FIG. 1 shows a block diagram of a system for routing or switching requests in a mass storage system.

A mass storage system 100 includes a set of storage devices 110, a hub or switching device 120, a set of internal communication links 130, and one or more external communication links 140. The mass storage system 100 is disposed for coupling within a larger system, including at least one communication medium 150 and at least one requesting device 160 (such as a file server client).

In a preferred embodiment, the mass storage system 100 is disposed so as to include the entire set of storage devices 110, the hub or switching device 120, and the internal communication links 130, all within a single physical housing. However, there is no particular requirement that the mass storage system 100 be disposed within a single physical housing, and can instead include more than one physical housing. For example, a first plurality of storage devices 110 can be disposed within a first physical housing such as a first shelf, while a second plurality store devices 110 can be disposed within a second physical housing such as a second shelf. In this example, in a preferred embodiment, the first and second plurality of storage devices 110 would each have their own independent hub or switching device 120 disposed within each shelf.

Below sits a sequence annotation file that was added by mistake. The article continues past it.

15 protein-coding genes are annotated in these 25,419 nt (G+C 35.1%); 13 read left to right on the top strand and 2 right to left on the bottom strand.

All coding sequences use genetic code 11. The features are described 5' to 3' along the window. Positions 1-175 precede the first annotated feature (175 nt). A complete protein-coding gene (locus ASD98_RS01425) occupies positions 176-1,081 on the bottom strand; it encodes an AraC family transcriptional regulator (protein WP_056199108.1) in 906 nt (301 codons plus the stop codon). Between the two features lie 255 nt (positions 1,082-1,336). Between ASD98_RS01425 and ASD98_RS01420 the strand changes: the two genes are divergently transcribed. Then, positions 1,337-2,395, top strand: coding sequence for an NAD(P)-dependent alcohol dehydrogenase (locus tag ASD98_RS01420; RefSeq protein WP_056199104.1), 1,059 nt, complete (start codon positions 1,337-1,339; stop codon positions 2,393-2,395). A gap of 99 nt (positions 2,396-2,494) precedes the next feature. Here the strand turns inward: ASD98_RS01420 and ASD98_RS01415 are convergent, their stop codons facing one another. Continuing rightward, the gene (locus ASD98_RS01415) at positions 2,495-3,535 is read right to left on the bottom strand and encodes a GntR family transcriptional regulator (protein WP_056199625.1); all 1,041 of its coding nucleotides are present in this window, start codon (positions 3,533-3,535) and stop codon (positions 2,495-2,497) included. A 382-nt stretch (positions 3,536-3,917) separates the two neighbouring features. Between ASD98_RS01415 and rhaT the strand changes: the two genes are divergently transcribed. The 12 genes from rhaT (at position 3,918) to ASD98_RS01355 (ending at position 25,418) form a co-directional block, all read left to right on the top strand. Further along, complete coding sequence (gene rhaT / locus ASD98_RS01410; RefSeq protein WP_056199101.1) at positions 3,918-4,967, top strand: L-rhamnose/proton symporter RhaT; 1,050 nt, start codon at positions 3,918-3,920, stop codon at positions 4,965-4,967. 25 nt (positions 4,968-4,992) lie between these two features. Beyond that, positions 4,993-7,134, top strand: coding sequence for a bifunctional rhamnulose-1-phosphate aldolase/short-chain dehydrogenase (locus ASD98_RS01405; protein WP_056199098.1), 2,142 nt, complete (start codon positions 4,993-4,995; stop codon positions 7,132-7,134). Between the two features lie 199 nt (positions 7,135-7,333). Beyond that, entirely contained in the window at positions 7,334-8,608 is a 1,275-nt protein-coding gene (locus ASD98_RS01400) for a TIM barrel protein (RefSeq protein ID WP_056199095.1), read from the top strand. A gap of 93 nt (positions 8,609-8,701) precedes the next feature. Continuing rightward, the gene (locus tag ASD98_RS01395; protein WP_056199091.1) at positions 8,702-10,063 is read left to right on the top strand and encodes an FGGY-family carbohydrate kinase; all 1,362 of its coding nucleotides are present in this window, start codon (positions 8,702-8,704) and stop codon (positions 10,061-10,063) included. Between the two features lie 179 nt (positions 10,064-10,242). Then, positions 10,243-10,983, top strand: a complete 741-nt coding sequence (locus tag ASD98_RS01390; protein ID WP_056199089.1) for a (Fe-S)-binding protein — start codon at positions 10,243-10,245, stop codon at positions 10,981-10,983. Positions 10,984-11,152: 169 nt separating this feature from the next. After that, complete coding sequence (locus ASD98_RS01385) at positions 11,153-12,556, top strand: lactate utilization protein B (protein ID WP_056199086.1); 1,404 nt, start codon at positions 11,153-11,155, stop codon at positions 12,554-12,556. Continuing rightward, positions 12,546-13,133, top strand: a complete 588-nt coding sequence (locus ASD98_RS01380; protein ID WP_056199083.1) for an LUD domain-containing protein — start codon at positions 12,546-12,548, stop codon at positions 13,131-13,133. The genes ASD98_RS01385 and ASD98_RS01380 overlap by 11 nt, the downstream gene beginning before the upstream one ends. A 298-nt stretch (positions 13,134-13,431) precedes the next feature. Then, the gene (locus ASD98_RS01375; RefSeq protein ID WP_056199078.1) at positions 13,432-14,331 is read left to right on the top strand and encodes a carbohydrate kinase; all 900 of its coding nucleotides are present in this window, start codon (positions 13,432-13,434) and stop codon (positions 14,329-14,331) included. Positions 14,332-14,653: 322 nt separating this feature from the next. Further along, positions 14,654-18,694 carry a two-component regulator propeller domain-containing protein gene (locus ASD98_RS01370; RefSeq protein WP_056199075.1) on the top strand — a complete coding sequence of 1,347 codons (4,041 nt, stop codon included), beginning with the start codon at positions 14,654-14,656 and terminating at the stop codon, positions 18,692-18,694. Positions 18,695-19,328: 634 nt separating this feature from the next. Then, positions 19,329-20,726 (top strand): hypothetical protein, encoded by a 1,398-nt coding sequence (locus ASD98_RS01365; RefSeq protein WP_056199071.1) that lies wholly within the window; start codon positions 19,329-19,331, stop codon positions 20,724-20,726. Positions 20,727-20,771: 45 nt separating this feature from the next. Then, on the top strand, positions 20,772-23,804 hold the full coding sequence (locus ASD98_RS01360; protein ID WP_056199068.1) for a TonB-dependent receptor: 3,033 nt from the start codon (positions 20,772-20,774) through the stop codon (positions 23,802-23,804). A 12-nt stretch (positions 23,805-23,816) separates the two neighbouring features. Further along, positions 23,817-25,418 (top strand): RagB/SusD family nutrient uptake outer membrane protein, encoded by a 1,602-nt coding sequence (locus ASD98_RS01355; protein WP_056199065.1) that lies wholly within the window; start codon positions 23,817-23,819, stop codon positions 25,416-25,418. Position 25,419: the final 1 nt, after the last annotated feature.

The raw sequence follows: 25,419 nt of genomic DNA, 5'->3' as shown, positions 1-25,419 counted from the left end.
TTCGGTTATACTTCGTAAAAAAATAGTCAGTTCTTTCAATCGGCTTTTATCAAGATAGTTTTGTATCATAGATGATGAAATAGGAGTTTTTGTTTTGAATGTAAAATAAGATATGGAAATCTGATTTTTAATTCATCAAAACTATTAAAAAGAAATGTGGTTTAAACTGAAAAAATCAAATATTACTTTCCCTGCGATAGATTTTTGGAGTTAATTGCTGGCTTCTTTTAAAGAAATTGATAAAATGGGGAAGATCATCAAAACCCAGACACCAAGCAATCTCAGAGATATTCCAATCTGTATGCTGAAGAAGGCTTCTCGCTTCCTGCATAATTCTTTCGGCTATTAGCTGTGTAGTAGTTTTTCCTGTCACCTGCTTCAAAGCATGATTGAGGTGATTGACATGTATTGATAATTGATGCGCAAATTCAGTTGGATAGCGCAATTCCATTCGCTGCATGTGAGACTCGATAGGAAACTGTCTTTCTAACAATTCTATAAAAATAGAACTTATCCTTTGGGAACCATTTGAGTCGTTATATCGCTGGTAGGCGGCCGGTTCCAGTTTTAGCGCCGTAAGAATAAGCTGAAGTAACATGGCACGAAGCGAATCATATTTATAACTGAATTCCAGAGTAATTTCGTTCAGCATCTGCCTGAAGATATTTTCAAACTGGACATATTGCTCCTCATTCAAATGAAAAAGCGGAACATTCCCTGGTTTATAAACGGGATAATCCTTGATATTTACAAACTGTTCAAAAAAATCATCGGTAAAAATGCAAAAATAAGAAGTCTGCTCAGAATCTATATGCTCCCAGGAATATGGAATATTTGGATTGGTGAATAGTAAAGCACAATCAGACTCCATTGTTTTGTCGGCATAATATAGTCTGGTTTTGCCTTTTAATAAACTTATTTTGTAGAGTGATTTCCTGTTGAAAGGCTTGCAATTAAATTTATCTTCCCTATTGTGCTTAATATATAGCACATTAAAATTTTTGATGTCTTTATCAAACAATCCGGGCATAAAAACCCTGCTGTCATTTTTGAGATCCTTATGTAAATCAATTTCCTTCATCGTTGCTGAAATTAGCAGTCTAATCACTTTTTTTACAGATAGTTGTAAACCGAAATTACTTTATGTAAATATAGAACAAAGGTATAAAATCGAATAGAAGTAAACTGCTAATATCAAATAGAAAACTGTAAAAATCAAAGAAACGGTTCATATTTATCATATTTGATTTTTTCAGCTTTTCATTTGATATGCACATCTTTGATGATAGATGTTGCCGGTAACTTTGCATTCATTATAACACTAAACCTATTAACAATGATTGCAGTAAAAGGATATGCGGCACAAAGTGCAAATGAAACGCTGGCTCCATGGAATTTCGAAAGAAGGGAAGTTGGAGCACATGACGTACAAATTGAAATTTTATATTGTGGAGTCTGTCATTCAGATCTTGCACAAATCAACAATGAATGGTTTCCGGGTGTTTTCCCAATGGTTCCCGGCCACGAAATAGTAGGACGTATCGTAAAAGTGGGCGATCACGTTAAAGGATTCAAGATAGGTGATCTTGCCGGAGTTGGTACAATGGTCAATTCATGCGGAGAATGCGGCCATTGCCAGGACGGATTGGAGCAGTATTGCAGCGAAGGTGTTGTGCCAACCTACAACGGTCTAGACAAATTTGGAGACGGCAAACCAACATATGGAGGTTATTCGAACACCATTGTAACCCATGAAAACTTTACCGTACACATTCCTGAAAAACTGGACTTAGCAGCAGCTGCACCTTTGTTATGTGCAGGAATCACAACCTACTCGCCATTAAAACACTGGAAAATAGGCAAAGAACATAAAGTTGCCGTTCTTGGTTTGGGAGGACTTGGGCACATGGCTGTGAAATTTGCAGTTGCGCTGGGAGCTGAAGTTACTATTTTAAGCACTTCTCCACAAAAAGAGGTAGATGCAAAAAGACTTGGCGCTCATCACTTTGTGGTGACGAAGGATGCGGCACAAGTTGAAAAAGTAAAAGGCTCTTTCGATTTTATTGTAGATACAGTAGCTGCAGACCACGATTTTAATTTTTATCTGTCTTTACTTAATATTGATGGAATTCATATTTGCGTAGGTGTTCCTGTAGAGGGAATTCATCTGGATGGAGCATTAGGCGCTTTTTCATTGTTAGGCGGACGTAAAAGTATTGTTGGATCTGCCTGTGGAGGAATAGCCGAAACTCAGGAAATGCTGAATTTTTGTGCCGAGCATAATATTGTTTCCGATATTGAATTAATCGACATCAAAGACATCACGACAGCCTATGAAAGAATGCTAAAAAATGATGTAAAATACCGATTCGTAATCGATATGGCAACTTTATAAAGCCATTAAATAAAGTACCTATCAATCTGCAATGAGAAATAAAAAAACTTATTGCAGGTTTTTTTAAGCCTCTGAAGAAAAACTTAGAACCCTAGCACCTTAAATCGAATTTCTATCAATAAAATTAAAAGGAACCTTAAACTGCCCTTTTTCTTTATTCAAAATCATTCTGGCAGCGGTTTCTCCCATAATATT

In a preferred embodiment, each one storage device 110 comprises a mass storage device, such as a magnetic storage device, a magneto-optical or optical storage device, for example as embodied in a disk drive. However, there is no particular requirement that any storage device 110 be constructed or disposed using a particular technology. Moreover, there is no particular requirement that all storage devices 110 are constructed or disposed using the same or similar technologies.

In a preferred embodiment, the hub or switching device 120 includes a device having the capability to receive messages and send those messages to individual ones of the storage devices 110.